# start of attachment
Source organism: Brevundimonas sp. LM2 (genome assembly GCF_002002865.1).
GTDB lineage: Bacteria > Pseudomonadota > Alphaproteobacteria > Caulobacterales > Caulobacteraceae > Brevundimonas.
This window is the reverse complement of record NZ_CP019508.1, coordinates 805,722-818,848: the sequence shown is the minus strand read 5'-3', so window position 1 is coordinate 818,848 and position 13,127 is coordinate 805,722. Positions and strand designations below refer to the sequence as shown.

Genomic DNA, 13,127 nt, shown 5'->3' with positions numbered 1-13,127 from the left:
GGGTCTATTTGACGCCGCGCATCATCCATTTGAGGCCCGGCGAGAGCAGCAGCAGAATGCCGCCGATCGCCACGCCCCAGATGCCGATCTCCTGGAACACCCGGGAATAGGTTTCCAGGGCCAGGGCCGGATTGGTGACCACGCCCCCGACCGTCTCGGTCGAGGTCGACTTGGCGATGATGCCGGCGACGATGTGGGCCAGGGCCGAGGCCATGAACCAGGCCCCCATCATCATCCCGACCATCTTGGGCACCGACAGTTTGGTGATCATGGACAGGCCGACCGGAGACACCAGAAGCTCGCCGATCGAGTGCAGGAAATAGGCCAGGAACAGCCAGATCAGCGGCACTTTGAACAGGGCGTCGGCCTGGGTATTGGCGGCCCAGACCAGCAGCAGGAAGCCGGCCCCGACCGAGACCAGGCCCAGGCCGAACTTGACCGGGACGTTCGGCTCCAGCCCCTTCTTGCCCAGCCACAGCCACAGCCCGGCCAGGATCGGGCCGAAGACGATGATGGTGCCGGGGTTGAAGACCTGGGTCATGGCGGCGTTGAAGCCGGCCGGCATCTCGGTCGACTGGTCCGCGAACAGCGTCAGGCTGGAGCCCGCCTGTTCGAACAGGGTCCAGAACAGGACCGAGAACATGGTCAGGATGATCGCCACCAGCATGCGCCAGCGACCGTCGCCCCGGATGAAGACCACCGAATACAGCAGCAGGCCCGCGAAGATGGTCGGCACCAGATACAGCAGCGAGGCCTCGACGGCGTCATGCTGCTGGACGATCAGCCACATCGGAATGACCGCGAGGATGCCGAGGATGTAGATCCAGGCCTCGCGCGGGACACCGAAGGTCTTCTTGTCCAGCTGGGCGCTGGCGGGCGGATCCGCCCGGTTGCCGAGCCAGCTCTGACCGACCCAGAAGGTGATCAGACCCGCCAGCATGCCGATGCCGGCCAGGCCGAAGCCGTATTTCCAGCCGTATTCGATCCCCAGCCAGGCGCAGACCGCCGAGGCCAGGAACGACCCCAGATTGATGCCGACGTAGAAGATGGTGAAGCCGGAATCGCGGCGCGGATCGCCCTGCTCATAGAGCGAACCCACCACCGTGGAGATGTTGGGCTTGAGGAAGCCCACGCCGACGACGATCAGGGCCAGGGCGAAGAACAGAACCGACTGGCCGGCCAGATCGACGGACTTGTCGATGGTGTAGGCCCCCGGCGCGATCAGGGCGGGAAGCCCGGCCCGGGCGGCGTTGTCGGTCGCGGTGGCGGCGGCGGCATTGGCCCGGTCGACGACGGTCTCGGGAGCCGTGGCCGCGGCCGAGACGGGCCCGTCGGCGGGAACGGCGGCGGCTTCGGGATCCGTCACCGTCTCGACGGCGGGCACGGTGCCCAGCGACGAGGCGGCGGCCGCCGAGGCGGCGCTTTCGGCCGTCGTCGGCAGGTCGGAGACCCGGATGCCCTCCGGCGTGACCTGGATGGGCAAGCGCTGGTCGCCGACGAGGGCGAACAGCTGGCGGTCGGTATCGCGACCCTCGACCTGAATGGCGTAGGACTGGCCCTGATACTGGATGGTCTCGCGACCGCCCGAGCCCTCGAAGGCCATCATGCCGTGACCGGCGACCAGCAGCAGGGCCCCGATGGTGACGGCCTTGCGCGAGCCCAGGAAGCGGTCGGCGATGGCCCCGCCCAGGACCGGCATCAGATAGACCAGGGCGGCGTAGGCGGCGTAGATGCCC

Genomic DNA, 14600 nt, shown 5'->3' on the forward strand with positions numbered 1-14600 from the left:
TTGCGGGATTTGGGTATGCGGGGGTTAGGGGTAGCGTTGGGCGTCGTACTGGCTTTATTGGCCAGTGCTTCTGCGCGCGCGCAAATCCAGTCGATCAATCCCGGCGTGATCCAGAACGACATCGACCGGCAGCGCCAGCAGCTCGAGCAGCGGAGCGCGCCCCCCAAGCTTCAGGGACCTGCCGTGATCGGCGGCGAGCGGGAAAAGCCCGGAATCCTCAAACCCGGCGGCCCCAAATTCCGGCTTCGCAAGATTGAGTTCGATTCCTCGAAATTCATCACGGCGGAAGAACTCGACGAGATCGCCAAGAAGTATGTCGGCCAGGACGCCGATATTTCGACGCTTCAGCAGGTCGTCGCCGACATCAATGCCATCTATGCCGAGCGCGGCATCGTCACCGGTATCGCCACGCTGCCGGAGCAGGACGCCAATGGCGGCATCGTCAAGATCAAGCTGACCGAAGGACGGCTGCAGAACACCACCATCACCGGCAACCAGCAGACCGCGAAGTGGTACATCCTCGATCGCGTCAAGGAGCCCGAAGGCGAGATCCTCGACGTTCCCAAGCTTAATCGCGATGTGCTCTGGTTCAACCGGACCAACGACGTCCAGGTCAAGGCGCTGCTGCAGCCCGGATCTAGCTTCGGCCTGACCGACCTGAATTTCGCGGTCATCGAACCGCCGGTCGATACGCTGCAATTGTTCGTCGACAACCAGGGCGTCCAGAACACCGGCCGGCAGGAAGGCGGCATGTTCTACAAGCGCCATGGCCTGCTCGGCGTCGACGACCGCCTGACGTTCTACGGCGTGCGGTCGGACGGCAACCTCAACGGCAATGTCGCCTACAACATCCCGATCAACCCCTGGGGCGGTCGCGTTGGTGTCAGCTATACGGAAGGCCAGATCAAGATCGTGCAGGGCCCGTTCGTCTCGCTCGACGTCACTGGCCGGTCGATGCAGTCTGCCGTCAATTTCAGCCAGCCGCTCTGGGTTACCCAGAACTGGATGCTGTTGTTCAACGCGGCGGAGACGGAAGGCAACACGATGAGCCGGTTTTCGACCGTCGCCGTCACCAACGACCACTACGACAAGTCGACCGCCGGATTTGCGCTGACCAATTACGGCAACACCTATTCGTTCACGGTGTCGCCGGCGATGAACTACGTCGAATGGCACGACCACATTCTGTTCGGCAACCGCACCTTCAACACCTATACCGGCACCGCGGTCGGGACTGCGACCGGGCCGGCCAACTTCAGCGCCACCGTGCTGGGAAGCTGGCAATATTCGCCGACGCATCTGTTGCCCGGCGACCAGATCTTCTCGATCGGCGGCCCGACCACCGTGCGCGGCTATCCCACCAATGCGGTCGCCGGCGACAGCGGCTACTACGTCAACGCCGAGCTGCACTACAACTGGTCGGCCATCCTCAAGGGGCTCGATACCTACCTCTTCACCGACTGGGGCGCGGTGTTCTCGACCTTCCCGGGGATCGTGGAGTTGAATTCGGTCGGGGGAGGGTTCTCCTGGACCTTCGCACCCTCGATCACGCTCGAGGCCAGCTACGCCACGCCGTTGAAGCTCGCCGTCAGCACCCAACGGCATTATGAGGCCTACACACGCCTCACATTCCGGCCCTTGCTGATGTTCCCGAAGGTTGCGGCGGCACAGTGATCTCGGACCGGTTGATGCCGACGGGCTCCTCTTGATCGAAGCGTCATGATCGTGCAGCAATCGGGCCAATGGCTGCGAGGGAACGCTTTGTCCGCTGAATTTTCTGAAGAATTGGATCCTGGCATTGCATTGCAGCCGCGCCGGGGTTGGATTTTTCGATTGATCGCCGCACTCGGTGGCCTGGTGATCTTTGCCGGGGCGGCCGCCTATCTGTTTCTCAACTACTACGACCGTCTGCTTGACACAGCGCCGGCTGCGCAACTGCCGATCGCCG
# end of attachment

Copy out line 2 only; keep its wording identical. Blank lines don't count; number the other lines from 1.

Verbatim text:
GTDB lineage: Bacteria > Pseudomonadota > Alphaproteobacteria > Caulobacterales > Caulobacteraceae > Brevundimonas.